One last day at the BBC, and World Have Your Say’s turn on TV. On Friday their production moves downstairs into a filming studio. Work continues in a similar way upstairs, except that all Skype calls must now have a webcam, or be taken to a filming studio rather than a speaker to an embassy.
My first task of the day was to find a Spanish rail survivor. I found none, and then tried to find a witness from the scene. I even tried ringing local fire stations, but found no one who could speak English. Still, I’m quite pleased with the ideas I came up with as I tried to find speakers.
At 11:35am I was speaking with 3 people on twitter, but the replies come slowly. The Spain idea has been dropped, and the team focuses on Egypt and the protests. I even watch a live feed from the square, in case anything kicks off.
3:09 We are awash with speakers. I have to let the people I found know that they will not be used for the program, but may be called on for other radio programs.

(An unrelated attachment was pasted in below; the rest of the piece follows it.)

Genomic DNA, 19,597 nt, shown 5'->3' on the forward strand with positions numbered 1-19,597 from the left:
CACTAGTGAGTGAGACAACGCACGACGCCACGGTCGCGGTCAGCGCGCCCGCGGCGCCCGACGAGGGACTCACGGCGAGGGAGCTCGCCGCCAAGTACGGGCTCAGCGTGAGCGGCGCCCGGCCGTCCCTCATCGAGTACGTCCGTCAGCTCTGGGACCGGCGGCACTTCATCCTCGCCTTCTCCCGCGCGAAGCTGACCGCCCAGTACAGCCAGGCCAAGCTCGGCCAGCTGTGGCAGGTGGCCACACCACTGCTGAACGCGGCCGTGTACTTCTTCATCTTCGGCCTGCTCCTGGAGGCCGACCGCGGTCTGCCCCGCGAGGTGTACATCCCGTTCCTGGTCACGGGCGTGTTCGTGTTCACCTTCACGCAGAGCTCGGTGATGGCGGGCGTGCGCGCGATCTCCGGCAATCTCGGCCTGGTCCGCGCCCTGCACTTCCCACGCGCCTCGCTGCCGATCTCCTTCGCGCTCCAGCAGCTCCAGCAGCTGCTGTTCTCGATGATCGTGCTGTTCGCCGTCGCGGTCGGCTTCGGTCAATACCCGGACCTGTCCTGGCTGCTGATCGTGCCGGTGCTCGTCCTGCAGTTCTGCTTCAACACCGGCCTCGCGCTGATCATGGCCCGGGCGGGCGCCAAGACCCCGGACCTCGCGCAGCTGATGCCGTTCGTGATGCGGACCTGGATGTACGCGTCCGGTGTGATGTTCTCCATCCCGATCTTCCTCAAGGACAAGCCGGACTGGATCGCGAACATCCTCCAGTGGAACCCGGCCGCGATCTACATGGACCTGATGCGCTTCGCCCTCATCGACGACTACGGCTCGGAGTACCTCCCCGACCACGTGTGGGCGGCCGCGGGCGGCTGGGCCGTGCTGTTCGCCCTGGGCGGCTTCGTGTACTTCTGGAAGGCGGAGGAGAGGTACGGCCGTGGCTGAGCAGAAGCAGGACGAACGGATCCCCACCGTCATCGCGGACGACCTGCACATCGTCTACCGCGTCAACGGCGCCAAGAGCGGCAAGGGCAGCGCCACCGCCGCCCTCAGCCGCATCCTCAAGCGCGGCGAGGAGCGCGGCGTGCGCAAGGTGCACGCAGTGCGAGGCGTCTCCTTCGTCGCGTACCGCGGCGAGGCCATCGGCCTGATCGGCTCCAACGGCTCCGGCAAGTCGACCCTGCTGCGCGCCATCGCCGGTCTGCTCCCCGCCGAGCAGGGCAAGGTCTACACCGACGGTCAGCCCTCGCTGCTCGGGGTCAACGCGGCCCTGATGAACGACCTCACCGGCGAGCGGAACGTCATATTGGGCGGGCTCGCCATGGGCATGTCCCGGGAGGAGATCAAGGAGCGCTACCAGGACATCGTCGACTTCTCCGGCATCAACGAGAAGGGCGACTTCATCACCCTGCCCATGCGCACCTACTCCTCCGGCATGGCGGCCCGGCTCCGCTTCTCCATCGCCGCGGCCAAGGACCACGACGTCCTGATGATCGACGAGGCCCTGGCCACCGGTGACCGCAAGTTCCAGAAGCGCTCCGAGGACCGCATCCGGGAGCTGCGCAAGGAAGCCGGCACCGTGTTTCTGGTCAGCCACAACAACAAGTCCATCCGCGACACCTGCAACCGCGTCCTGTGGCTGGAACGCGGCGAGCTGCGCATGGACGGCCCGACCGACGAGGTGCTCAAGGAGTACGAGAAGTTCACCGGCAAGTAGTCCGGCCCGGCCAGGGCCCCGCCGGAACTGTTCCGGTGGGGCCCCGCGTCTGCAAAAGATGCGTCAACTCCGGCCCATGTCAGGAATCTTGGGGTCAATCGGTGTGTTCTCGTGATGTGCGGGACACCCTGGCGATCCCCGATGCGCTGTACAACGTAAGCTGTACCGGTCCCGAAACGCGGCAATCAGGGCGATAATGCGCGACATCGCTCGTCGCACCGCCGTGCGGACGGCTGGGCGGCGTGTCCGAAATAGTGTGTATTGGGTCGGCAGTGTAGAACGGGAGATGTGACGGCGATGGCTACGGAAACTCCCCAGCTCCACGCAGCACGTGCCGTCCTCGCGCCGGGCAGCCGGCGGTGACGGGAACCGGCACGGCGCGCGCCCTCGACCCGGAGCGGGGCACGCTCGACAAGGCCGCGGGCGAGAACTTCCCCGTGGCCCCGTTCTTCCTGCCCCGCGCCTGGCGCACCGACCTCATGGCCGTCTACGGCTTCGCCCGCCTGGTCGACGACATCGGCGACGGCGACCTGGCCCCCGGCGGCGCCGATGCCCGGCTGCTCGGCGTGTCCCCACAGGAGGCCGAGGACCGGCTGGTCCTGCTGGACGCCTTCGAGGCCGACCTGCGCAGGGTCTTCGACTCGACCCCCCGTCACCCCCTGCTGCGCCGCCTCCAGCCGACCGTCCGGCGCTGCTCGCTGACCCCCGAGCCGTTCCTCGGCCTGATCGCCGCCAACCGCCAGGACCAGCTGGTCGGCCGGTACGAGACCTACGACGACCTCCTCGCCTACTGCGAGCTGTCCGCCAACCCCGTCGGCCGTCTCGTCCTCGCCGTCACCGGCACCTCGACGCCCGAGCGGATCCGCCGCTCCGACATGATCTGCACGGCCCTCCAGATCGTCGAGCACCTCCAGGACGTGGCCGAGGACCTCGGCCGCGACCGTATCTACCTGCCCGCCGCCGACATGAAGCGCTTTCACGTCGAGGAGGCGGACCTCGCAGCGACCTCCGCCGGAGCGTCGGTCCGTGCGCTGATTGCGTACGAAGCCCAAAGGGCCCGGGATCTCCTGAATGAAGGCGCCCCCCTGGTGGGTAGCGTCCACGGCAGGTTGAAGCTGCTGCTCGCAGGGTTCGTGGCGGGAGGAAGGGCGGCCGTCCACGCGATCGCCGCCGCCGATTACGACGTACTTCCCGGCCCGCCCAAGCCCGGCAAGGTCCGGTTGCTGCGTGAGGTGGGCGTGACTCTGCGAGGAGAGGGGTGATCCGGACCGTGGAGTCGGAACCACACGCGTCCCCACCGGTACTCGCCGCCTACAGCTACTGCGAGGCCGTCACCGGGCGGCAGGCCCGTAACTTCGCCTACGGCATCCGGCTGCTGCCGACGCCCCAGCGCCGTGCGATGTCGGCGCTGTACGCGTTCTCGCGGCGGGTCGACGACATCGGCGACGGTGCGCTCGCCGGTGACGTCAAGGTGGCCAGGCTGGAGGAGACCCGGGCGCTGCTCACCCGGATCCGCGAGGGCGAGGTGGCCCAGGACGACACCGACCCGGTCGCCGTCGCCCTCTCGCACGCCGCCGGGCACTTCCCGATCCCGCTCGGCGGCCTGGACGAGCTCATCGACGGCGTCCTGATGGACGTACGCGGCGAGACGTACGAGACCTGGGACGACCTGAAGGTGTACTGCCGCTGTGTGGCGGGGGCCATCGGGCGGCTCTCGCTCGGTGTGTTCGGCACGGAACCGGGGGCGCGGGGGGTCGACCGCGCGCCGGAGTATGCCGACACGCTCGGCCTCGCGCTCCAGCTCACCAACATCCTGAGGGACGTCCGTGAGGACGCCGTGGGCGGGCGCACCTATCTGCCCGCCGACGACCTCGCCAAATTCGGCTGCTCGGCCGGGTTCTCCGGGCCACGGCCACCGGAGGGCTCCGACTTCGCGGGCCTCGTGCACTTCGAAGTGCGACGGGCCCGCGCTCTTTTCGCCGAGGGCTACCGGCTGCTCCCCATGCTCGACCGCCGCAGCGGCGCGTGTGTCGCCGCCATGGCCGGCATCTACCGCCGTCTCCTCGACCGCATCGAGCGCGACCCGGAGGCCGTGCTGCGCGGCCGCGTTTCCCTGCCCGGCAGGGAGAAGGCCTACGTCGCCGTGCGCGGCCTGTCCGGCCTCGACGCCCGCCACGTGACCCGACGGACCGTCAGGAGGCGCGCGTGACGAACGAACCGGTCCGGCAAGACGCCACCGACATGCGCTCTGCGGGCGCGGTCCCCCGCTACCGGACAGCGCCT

I have learnt so much about Egyptian politics, pro-Morsi, military and democratic views. I’m quite dizzy with all of it.
At 3:44 the team are below ground in a film studio, watching on screens. It is colder down here, there are more desks, more screens and much more that can go wrong.
16:00 There are problems with Skype. The program is live, and the speakers cannot hear the broadcast when they are addressed. In fact, one took a sip of water just as they were asked a question. But the team acted quickly, and smoothed over the creases in the broadcast. TV is much more stressful than Radio. Much more.
Once I leave, I join some of the team in a near-by pub. Cider and conversation. They tell me horror stories of problems with their programs, jokes and all too soon I take my leave. But rather than taking the train, I find a better mode of transport. I take the Tardis back to Toadhall. (Only joking, there’s a display in the BBC building. I had to have my bag scanned in order to get in, but I think it was worth it. The security guard took my picture for me.)
One last thanks to the BBC WHYS team, for showing me what is capable when you have talent, but not time. Ambition, and the clout of the BBC. More than one broadcast a day, with only hours of planning. Thank you for letting me pass through the revolving doors, and wake up in the morning knowing I’m working for the BBC, if only for a week.